Developing a nuclear bomb has become a difficult task, thanks to the strong non-proliferation norms and international control measures. A case in point is Iran’s nuclear program. Despite this, news and commentaries on Turkey getting nuclear technology and bomb have increased in recent years.
Turkish President Recep Tayyip Erdogan’s comments on nuclear weapons during his meeting with his party members in September 2019 have fueled the discussion. “Several countries have missiles with nuclear warheads, not one or two. But [they tell us that] we cannot have them. This I cannot accept,” the President remarked.
But several other factors have attracted a renewed scrutiny of Turkey’s nuclear ambitions in the press. These include a fallout of Turkey’s relations with the US and NATO, developing relations with China and Pakistan, and defense deals with Russia.
Turkey’s President’s comments on the possession of nuclear weapons and bombs by the Western countries and restrictions on others to develop them may only indicate his anger and discomfort on the ineffectiveness of the nuclear Non-Proliferation Treaty.
The nuclear-weapon states promised under the treaty to disarm themselves against the pledge by non-weapons states to not develop them. It had also signed the NPT in 1980. Turkey had also signed the Comprehensive Test Ban Treaty (CTBT) in 1996 which bans nuclear testing in all forms.
Developing a bomb in secrecy is not easy and any public move in this regard will get Turkey involved in a crisis with the world community especially the US and Israel. Of course, Turkey does host 50 nuclear weapons under the US-NATO nuclear umbrella.
Accusations by India
A recent opinion article in Times of India by SD Pradhan goes to even greater lengths to propagate a Sino-Pak-North Korea-Turkey nexus for nuclear proliferation. He claims that China, Pakistan, and North Korea are helping Turkey build nuclear bombs and missiles by providing them with material and technology.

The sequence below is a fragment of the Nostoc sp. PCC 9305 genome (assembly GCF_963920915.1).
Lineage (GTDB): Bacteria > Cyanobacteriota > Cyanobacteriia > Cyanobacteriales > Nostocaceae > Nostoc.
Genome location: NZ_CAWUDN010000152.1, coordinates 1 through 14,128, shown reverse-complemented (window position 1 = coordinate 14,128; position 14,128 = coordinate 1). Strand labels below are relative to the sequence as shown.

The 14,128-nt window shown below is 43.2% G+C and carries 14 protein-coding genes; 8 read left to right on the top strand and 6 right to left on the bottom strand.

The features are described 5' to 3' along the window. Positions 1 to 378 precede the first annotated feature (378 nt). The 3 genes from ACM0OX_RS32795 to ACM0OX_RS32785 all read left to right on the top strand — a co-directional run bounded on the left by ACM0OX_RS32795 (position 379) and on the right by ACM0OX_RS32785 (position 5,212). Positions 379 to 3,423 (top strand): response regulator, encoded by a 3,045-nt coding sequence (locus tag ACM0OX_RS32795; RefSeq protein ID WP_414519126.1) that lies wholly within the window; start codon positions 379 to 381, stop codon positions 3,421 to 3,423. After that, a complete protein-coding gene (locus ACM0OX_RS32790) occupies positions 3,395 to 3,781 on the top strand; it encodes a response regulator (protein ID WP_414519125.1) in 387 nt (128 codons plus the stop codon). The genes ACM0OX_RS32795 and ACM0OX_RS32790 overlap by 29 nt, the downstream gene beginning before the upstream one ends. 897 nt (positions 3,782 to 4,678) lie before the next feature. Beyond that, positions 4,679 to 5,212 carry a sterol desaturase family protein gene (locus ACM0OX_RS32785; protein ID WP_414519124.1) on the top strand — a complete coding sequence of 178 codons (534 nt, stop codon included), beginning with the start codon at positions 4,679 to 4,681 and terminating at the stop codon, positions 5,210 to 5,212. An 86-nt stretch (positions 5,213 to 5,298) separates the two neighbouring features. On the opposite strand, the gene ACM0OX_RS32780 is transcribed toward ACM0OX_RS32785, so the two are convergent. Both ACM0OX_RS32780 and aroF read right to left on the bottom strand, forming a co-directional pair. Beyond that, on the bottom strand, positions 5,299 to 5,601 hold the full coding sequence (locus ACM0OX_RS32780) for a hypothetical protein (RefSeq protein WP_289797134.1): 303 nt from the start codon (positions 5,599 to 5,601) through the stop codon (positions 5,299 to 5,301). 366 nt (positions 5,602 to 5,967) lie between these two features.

Referring to the Pakistan-Turkey High-Level Military Dialogue Group meeting in December 2020, the op-ed author SD Pradhan claimed that nuclear delivery technology was one of the main agenda items. The fact of the matter is that the military dialogue group has been held regularly for several past years and the latest was its 15th meeting.
Matters relating to mutual defense cooperation, military training and education, and counterterrorism are discussed in the group meetings. Ascribing nuclear matters to the meeting without any fact is a self-made assumption by the Indian author.
The author has also claimed about the Pakistan-bound Chinese ship being detained at the Deendayal port in February 2020 which was carrying an industrial dryer. India had alleged that it was carrying an autoclave to be used in ballistic missile manufacturing and was wrongly declared as an industrial dryer.
Both Pakistan and China had rejected the Indian claim and termed it as an Indian move to assert itself in the Indian Ocean Region. After almost a year of detention of the ship, the author of the said article has linked Turkey with it without any proof or sources. The author claims that the alleged autoclave was meant for Turkey from Pakistan’s Port Qasim in Karachi.